Amidst celebrations of Christ's triumphant entry into Jerusalem, one group of Southern California activists are marching for peace this Palm Sunday under claims to be putting the holy day "back in the streets where it began."
The Palm Sunday Peace Parade will be holding its eighth annual march today in Pasadena, Calif. to advocate for an end to the wars in Iraq and Afghanistan.
Organized by the Mennonite Church's Peace & Justice Academy and local church groups, the parade will march from a historically marginalized neighborhood in the city's northern region to its economic center at the Paseo Colorado Mall, where the group will, "sing songs, pray and proclaim God's peace."
The group says that their march mimics that of Jesus' journey from the "margins of his society" in Galilee to the economic center in Jerusalem, adding that "economic injustice and war go hand-in-hand."
"We will witness against the powers and authorities of this world that make war against God's poor ones, and witness for the in-breaking Reign of God, a reign of justice and peace," the group says on its website, adding that they wish to "reveal the foolishness of war and the wisdom of God which is foolishness to the world."
The parade, which began in 2003 after the outbreak of the war in Iraq, follows only a week after the war's 7th anniversary, although the event drew little attention due to the health care vote in Washington.
Nearly 98,000 U.S. troops are still stationed in Iraq, while other foreign countries have withdrawn.
The war has claimed 4,386 U.S. soldiers to date since the invasion's launch under former President George W. Bush's administration.
In February 2009, President Obama announced that combat troops would be withdrawn from Iraq by August 31 and that all soldiers would be leaving the country by 2011.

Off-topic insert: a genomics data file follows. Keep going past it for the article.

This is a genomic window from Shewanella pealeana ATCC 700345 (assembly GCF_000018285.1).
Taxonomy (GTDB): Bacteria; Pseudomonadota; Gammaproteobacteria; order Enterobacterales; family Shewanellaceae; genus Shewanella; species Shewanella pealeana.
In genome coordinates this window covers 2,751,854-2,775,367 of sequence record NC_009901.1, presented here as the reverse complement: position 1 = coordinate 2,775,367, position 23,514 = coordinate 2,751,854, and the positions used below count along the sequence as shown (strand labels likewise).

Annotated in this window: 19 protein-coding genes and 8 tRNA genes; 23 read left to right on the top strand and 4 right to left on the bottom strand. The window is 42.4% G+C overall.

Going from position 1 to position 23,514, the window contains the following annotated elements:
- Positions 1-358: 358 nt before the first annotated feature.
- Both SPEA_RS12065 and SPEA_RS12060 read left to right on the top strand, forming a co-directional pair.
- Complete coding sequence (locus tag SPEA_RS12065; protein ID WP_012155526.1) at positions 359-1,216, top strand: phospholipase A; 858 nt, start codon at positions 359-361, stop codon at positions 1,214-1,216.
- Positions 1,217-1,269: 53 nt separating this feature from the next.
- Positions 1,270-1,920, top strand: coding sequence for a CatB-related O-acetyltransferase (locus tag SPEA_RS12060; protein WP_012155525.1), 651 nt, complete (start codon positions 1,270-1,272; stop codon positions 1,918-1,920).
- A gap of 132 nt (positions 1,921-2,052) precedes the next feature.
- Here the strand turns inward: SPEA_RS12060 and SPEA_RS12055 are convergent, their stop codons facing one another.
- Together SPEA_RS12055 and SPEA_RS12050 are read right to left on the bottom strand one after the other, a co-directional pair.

Ten months later, Obama announced an escalation of the U.S.'s involvement in the war in Afghanistan, saying that an additional 30,000 troops would be deployed in the country.
In a statement released days after, United Church of Christ (UCC) head minister the Rev. Geoffrey Black said that Obama's commitment "asks far too much of our already strained military forces at this time," and that a strategy emphasizing, "engagement over escalation," would be more promising.
"Many are concerned that a strategy relying so heavily on military escalation will not achieve the lasting peace that we are called to seek," Black said. "An approach that more heavily invests in developmental efforts that will address the root causes of violence, corruption, poverty and injustice, and provide leadership for intensified regional diplomacy seems a more promising path to the de-escalation and eventual ceasefire of this long and deadly conflict."
Meanwhile, President Obama made his first official visit to Afghanistan on Sunday to meet with Afghan President Hamid Karzai over issues of corruption and government structure.
Obama also met with U.S. troops in the region, thanking them for their "incredible efforts" and "tremendous sacrifices."
"I want to make sure they know how proud their commander-in-chief is of them," Obama said, according to the Washington Post.
A meeting between Obama and Karzai in Washington was also scheduled for May 12.